Dexmedetomidine and Propofol in Children With History of Obstructive Sleep Apnea
Recruitment status was Recruiting
The purpose of this research study is to examine the effects of two commonly used anesthetic drugs, dexmedetomidine and propofol, have on the shape and muscle tone of the upper airway in children, adolescents, and young adults with a history of obstructive sleep apnea (OSA) having an MRI scan.
The results of this study will help in making the best decisions regarding the anesthesia medications that are most appropriate for children, adolescents, and young adults with OSA during MRI studies.
|Study Design:||Allocation: Randomized
Endpoint Classification: Safety/Efficacy Study
Intervention Model: Parallel Assignment
Masking: Open Label
Primary Purpose: Treatment
|Official Title:||Effect of Increasing Depth of Dexmedetomidine and Propofol Anesthesia on Upper Airway Morphology in Children With History of Obstructive Sleep Apnea|
- Cross sectional area of the pharyngeal airway [ Time Frame: during MRI within first 10 minutes of scanning ] [ Designated as safety issue: No ]The primary outcome measures will be the cross sectional area of the pharyngeal airway of the patients measured at two levels (soft palate and base of the tongue).
- Patient obstructive index and airway maintenance until Recovery Room discharge [ Time Frame: during MRI and until Recovery Room discharge - approximately 30 - 250 minutes ] [ Designated as safety issue: No ](a) anteroposterior dimension and transverse dimension of the pharyngeal airway of the patients measured at two levels: soft palate and base of the tongue, (b) patient movement during scan,(c) episodes of low oxygen saturation(d) placement of adjunct airway such as oral/nasal airway, laryngeal mask airway or endotracheal tube, (e) examine the relationship between OSA severity and episodes of desaturation and artificial airway placement, (f) PACU discharge time (g) arterial blood pressure and heart rate relative to baseline following dexmedetomidine and propofol.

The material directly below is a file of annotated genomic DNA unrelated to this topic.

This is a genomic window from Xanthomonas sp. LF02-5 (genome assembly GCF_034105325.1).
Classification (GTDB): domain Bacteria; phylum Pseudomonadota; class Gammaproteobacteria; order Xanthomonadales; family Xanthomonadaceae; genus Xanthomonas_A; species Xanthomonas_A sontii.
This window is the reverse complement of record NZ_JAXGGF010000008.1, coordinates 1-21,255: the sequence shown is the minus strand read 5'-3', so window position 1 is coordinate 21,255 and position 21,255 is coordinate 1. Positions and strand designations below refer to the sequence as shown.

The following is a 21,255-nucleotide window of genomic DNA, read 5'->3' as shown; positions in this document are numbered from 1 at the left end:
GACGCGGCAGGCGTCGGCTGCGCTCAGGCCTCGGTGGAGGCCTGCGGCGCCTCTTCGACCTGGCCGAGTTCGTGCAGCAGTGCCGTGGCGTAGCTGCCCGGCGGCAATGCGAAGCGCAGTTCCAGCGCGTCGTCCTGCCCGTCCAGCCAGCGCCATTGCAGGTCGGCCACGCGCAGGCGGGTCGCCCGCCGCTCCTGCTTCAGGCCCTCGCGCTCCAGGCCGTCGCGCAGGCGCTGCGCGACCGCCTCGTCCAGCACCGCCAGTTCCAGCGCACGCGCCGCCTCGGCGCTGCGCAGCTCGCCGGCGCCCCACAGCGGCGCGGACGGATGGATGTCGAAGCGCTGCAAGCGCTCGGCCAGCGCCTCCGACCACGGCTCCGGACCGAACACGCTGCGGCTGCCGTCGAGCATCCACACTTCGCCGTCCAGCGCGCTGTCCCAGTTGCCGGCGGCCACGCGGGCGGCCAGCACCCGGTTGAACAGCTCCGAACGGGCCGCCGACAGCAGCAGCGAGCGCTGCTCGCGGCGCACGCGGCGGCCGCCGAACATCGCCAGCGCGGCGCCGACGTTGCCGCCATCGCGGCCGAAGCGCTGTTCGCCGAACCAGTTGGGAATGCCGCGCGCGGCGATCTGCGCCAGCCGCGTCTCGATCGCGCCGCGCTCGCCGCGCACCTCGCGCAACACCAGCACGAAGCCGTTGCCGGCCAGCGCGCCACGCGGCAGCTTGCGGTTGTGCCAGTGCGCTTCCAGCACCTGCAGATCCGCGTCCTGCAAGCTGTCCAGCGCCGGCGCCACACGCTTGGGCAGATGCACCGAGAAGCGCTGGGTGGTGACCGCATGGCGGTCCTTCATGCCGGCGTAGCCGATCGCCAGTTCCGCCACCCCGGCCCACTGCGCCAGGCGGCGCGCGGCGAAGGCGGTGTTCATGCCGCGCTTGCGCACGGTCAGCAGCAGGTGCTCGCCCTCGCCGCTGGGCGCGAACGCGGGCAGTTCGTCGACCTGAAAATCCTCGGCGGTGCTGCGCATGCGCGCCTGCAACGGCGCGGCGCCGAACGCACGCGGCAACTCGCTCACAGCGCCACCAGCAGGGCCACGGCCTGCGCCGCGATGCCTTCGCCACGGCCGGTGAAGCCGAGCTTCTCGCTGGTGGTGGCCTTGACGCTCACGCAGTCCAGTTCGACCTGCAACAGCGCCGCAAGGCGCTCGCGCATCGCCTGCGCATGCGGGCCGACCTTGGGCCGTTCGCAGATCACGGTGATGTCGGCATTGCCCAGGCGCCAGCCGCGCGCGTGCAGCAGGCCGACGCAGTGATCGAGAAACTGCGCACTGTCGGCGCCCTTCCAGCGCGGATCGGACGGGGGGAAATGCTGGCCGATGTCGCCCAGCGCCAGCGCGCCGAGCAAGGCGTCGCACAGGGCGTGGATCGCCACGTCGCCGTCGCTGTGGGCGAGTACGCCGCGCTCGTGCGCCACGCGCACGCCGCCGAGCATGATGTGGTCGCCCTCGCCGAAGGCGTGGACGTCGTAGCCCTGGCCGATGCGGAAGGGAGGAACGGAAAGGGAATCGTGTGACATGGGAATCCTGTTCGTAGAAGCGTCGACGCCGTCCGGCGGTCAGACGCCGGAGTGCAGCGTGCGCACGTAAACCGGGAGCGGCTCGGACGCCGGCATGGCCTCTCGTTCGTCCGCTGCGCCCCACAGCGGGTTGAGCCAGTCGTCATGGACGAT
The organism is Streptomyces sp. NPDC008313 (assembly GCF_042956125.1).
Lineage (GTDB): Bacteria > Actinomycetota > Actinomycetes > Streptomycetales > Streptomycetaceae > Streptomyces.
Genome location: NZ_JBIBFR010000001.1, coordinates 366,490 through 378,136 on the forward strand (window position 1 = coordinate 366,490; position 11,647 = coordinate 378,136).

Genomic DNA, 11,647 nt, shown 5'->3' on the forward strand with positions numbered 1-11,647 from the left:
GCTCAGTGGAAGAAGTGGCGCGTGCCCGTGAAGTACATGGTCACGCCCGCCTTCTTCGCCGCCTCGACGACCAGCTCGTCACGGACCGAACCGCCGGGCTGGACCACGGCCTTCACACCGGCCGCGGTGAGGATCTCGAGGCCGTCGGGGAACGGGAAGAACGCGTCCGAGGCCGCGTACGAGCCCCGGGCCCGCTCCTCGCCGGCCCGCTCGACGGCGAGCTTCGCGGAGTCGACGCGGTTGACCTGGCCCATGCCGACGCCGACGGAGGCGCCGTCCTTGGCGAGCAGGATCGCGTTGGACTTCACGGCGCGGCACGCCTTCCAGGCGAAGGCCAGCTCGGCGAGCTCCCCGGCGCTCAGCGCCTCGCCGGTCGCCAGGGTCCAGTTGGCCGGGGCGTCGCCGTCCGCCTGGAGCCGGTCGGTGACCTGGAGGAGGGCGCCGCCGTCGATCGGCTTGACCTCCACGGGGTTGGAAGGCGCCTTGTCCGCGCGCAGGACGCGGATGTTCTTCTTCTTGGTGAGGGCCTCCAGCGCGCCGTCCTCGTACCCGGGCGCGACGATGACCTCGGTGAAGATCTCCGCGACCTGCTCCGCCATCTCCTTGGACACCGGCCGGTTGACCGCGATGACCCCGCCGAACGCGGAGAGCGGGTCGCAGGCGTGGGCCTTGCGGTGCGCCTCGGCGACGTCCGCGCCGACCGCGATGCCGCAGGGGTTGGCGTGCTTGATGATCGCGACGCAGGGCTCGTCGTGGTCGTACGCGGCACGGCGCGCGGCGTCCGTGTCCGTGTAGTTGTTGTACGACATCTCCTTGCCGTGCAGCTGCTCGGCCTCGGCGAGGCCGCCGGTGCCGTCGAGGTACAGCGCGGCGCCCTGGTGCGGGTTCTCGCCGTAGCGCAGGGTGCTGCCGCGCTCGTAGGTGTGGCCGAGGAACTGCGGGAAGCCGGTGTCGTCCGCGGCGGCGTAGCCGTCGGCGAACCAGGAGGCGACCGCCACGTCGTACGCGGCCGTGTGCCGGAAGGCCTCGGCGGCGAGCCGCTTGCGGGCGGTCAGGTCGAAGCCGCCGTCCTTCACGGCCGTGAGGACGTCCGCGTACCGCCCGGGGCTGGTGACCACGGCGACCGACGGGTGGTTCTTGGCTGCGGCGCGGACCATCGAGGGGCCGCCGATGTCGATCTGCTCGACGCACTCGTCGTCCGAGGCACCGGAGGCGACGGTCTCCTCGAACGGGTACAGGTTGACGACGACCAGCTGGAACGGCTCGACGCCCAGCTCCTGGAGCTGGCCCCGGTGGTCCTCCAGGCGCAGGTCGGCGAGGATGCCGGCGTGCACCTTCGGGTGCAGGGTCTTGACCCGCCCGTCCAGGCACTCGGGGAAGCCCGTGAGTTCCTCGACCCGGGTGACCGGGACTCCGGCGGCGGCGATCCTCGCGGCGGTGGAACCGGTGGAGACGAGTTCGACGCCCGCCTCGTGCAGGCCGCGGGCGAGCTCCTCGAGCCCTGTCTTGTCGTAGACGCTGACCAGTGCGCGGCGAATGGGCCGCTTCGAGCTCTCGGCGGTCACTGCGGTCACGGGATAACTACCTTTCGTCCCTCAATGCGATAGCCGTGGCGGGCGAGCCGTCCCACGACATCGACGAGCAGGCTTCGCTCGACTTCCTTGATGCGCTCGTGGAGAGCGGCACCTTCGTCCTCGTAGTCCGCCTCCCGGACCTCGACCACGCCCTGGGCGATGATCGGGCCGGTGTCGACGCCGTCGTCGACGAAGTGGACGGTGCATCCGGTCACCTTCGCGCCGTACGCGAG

|Study Start Date:||June 2009|
|Estimated Study Completion Date:||February 2012|
|Estimated Primary Completion Date:||November 2011 (Final data collection date for primary outcome measure)|
|Active Comparator: Propofol||
Once an IV is in place, atropine 10 mcg/kg will be given. Loading dose of propofol 2 mg/kg will be administered over 2 minutes followed by a continuous infusion of propofol at rate of 100 mcg/kg/minute using a syringe pump.
Other Name: Diprivan
|Active Comparator: Dexmedetomidine||
Once an IV is in place, atropine 10 mcg/kg will be given. Loading dose of dexmedetomidine 1 mcg/kg will be administered over 10 minutes followed by a continuous infusion of dexmedetomidine at rate of 1 mcg/kg/h using a syringe pump.
Other Name: Precedex
Patients with OSA are at risk for airway obstruction (a condition that makes it difficult to breath) during sedation and anesthesia. Dexmedetomidine and propofol are safe and effective drugs regularly used by anesthesiologists. These drugs are used to put patients to sleep for operations and certain studies like MRI scans. However, there have been no studies describing the effects these drugs have on the upper airway of children, adolescents, and young adults with OSA.
|Contact: Mohamed Mahmoud, MD||513636 email@example.com|
|United States, Ohio|
|Cincinnati Children's Hospital Medical Center||Recruiting|
|Cincinnati, Ohio, United States, 45229|
|Contact: Mohamed Mahmoud, MD 513-636-4408 firstname.lastname@example.org|
|Principal Investigator: Mohamed Mahmoud, MD|
|Principal Investigator:||Mohamed Mahmoud, MD||Children's Hospital Medical Center, Cincinnati|